Last Saturday we hiked with our friends from Upstate Hiking. Nine intrepid hikers started out from the Daniel Ridge Loop trailhead in Pisgah Forest, North Carolina taking the left leg of the loop which follows the Davidson River and then the Lanning Branch.
The river had quite a bit of water in it and there are many places to take scenic photos.
The forest was a lush green and as we walked we noticed many wildflowers on each side of the trail.
There were several camp sites along this trail, empty that day, where camping is apparently permitted. On the trail, we passed an old fish hatchery which one of my fellow hikers said dated back to the 1940s.
We came to a point in the trail to the left where a bridge was out (there was a sign that said trail closed) but thinking it was Farlow Gap (which it was not, don’t make that mistake), we decided to rock hop the river and hike up the trail.
I kick myself for not taking out the map here but no worries. I usually do so I don’t know what possessed me. Maybe I just wanted to see where it went. Exploratory! We won’t make that turn again but I did get a very nice photo of a Jack-in-the-Pulpit and a few other nice shots.
We hiked about another half hour and finally made it to the Farlow Gap turn. The trail Ts off here so it is hard to miss it. It almost immediately begins to switchback up a mountain. On the lower part of this trail, there were number of Vesey’s Trillium which were blooming and I took a few pictures, only one of which really turned out.
I had brought my Nikon Coolpix with me which is a very serviceable little camera because there was the potential for rain and left my fancier camera at home!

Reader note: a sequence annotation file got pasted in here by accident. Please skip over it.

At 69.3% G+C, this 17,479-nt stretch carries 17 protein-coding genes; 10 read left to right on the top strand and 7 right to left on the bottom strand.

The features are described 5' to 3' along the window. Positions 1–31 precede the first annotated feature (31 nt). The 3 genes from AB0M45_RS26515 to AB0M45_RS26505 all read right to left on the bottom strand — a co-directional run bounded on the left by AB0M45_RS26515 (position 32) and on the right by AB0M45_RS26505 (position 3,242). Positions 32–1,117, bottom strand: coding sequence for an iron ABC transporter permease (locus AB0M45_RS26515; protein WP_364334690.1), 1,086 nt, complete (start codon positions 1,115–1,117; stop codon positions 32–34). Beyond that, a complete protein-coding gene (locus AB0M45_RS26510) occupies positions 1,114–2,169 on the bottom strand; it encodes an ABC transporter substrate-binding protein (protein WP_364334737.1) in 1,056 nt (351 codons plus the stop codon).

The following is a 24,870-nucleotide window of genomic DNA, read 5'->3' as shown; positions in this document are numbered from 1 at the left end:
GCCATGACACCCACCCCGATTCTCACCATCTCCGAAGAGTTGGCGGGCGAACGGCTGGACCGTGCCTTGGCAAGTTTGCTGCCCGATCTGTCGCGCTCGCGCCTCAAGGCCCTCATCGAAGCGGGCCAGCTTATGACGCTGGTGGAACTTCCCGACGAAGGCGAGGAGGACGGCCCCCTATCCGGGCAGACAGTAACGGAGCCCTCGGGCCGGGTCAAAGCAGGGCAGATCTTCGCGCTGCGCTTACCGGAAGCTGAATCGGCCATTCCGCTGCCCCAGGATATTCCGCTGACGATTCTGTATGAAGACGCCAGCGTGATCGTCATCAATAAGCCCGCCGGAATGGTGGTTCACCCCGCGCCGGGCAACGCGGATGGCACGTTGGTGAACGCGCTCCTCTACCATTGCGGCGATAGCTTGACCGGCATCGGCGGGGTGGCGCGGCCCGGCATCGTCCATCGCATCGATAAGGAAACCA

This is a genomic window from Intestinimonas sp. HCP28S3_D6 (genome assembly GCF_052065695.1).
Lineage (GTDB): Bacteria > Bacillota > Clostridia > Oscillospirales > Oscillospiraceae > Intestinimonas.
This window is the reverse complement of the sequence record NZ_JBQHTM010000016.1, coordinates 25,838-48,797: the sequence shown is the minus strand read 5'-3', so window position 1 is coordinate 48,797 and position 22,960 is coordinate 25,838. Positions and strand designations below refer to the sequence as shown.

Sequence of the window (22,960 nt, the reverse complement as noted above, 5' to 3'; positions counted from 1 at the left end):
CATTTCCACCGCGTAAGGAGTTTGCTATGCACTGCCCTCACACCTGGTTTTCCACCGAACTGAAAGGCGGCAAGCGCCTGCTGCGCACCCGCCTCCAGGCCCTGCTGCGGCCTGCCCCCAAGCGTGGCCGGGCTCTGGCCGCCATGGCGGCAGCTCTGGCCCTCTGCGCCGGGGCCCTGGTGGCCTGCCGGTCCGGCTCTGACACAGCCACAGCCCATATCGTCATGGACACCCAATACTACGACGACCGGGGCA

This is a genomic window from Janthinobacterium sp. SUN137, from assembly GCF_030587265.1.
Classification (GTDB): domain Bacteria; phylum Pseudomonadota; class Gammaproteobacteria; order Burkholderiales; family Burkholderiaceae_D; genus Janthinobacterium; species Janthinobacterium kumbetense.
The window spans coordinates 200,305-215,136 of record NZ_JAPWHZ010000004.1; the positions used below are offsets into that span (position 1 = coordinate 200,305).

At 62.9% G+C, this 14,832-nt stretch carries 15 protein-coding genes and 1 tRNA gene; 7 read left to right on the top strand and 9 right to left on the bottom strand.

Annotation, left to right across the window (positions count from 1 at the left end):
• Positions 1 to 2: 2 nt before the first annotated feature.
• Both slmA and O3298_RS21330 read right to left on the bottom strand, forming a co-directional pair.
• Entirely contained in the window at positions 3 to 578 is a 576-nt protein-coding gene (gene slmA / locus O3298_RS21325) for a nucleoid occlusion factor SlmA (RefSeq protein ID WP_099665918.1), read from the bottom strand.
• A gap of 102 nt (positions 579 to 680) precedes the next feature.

Mr. T was in the lead and after we had gone several miles down the trail, with a stop for lunch in between, we got to Shuck Ridge Creek. At this point the trail appears to start immediately uphill. Several in the group encouraged me to give up my quest for Farlow Gap that day as we had already hit the five mile mark so we decided to take a ten minute break and then turn around.
I hated to give it up but there is always another day. I really don’t know whether there is much to see at Farlow Gap but before we got turned around several of us were already thinking about other ways to get there another time.
We returned to the Farlow Gap trailhead with Daniel Ridge Loop. Within ten or fifteen minutes, the sky opened up and the rain started to fall. I had left my raincoat off as I had been very hot (temps were in the 80s that day) but eventually stopped to put the raincoat on. Water was cascading down the middle of the trail and we sidestepped it as much as possible. After about fifteen minutes, the rain did stop and the sun came back out.
I stopped to take a photo of some mushroom and a few of us stopped to take a photo of the salamander in the photo below sitting in the middle of the trail. He was pretty patient for a few minutes and started to wander off.
Eventually the group made its way around to the turn to the bottom of Jackson Falls (we passed the top of it farther back up the trail). This is a 150 foot waterfall but I don’t believe you can see the entire thing from where we stood at the bottom but what we could see was very beautiful. It was pretty grown in from the road. With the recent rain, it had a decent bit of water.
The group continued on towards the trailhead. The beginning and end of this loop start on a roadbed. We were all a little damp as we got into our vehicles and headed back towards South Carolina. Even with the rain it was a lovely day in the woods.
The guys said we did 11 miles. That’s not what the map says but the map is not always correct. As hikes in the mountains go, I didn’t think this was that difficult but I’d rate it strenuous due to mileage and elevation gain.